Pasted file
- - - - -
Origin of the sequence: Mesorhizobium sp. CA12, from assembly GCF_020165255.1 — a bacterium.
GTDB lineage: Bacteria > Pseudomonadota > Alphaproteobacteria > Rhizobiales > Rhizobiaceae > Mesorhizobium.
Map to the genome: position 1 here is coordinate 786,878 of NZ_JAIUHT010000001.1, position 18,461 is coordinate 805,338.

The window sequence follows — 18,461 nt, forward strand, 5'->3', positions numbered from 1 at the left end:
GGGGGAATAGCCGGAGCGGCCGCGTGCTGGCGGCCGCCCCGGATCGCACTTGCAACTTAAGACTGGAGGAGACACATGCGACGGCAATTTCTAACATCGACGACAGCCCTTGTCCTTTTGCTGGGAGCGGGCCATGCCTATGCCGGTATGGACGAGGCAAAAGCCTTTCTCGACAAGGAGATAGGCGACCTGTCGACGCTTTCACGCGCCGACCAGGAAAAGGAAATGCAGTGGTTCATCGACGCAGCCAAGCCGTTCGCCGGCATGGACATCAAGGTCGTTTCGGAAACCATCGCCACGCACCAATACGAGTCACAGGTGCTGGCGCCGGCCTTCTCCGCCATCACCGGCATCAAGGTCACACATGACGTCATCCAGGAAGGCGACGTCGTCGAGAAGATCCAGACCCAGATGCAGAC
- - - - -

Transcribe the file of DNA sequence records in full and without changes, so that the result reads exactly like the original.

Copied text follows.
Origin of the sequence: Mesorhizobium sp. CA12, from assembly GCF_020165255.1 — a bacterium.
GTDB lineage: Bacteria > Pseudomonadota > Alphaproteobacteria > Rhizobiales > Rhizobiaceae > Mesorhizobium.
Map to the genome: position 1 here is coordinate 786,878 of NZ_JAIUHT010000001.1, position 18,461 is coordinate 805,338.

The window sequence follows — 18,461 nt, forward strand, 5'->3', positions numbered from 1 at the left end:
GGGGGAATAGCCGGAGCGGCCGCGTGCTGGCGGCCGCCCCGGATCGCACTTGCAACTTAAGACTGGAGGAGACACATGCGACGGCAATTTCTAACATCGACGACAGCCCTTGTCCTTTTGCTGGGAGCGGGCCATGCCTATGCCGGTATGGACGAGGCAAAAGCCTTTCTCGACAAGGAGATAGGCGACCTGTCGACGCTTTCACGCGCCGACCAGGAAAAGGAAATGCAGTGGTTCATCGACGCAGCCAAGCCGTTCGCCGGCATGGACATCAAGGTCGTTTCGGAAACCATCGCCACGCACCAATACGAGTCACAGGTGCTGGCGCCGGCCTTCTCCGCCATCACCGGCATCAAGGTCACACATGACGTCATCCAGGAAGGCGACGTCGTCGAGAAGATCCAGACCCAGATGCAGAC